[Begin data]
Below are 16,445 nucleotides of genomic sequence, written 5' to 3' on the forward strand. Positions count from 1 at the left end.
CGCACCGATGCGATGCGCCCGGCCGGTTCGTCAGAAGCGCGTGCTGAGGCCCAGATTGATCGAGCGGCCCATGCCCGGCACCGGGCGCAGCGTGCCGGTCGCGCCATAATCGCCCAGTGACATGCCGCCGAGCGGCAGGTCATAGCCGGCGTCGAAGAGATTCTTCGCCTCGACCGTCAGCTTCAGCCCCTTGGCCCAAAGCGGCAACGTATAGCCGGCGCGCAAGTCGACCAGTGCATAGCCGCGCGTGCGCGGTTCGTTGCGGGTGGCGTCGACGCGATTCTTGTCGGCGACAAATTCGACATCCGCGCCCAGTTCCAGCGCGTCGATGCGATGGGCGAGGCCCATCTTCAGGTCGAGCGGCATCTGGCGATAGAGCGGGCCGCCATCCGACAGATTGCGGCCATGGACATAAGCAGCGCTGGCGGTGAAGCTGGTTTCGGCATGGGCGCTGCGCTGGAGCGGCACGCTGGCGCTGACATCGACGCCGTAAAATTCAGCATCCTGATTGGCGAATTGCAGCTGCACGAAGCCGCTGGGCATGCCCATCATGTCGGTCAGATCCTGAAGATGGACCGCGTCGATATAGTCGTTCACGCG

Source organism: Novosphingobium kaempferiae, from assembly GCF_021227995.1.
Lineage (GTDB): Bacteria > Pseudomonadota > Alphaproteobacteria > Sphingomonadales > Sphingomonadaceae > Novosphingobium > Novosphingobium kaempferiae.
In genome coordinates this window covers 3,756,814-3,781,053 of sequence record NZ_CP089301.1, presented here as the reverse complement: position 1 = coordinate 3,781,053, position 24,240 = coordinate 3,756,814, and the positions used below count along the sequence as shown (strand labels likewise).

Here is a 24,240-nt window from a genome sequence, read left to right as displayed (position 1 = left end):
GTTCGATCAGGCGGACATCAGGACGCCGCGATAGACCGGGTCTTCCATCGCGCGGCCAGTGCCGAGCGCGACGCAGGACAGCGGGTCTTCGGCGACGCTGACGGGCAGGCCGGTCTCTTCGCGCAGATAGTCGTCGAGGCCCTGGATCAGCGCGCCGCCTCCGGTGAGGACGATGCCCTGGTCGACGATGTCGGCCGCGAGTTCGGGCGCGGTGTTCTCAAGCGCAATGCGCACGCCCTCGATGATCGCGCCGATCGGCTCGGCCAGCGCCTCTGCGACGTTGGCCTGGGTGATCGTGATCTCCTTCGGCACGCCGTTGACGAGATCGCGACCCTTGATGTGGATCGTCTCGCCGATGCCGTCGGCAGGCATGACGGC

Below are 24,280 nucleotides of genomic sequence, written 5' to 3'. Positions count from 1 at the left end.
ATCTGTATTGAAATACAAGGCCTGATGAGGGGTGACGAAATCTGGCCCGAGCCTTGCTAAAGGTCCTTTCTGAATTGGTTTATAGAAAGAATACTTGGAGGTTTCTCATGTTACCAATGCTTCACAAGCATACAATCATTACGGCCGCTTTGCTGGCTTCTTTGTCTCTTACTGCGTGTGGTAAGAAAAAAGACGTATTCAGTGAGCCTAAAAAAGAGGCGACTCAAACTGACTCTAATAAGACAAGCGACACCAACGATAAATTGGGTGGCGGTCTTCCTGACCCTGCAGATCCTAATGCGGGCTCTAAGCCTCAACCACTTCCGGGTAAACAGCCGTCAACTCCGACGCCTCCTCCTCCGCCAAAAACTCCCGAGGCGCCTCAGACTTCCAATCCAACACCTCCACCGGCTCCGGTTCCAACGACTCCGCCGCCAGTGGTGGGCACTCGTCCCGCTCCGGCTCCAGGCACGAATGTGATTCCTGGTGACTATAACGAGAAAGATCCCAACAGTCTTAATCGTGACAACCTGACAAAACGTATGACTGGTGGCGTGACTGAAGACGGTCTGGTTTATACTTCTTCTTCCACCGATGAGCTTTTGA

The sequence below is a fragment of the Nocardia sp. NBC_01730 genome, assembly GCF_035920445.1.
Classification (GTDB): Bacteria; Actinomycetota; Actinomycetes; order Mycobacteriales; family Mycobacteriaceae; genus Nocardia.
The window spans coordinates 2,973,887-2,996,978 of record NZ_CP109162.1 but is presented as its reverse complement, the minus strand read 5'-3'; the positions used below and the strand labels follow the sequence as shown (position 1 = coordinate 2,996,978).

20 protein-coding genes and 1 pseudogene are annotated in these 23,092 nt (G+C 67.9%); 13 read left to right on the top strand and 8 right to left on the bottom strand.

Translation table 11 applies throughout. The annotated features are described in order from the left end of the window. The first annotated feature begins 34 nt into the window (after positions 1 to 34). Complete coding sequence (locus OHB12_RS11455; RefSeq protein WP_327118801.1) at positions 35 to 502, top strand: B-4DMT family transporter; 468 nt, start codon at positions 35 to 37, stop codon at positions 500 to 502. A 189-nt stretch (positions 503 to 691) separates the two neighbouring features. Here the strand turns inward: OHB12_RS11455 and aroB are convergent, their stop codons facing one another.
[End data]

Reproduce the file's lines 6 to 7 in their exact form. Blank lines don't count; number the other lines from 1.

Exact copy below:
Here is a 24,240-nt window from a genome sequence, read left to right as displayed (position 1 = left end):
GTTCGATCAGGCGGACATCAGGACGCCGCGATAGACCGGGTCTTCCATCGCGCGGCCAGTGCCGAGCGCGACGCAGGACAGCGGGTCTTCGGCGACGCTGACGGGCAGGCCGGTCTCTTCGCGCAGATAGTCGTCGAGGCCCTGGATCAGCGCGCCGCCTCCGGTGAGGACGATGCCCTGGTCGACGATGTCGGCCGCGAGTTCGGGCGCGGTGTTCTCAAGCGCAATGCGCACGCCCTCGATGATCGCGCCGATCGGCTCGGCCAGCGCCTCTGCGACGTTGGCCTGGGTGATCGTGATCTCCTTCGGCACGCCGTTGACGAGATCGCGACCCTTGATGTGGATCGTCTCGCCGATGCCGTCGGCAGGCATGACGGC